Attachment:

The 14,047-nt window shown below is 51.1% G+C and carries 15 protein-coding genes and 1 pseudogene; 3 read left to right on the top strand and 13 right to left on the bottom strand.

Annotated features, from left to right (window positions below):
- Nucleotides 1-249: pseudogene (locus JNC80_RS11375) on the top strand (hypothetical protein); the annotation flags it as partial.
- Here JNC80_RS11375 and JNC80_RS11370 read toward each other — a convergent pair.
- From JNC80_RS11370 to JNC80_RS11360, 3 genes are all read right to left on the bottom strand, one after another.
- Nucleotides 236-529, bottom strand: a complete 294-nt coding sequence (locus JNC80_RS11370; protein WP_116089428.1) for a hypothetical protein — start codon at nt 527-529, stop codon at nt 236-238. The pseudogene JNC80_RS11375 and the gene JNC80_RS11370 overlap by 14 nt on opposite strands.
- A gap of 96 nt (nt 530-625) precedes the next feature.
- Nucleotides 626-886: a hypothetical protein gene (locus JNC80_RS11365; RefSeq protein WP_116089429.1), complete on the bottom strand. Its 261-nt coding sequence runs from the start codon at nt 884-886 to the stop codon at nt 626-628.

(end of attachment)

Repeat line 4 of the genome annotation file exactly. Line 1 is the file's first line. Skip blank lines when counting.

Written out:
- Here JNC80_RS11375 and JNC80_RS11370 read toward each other — a convergent pair.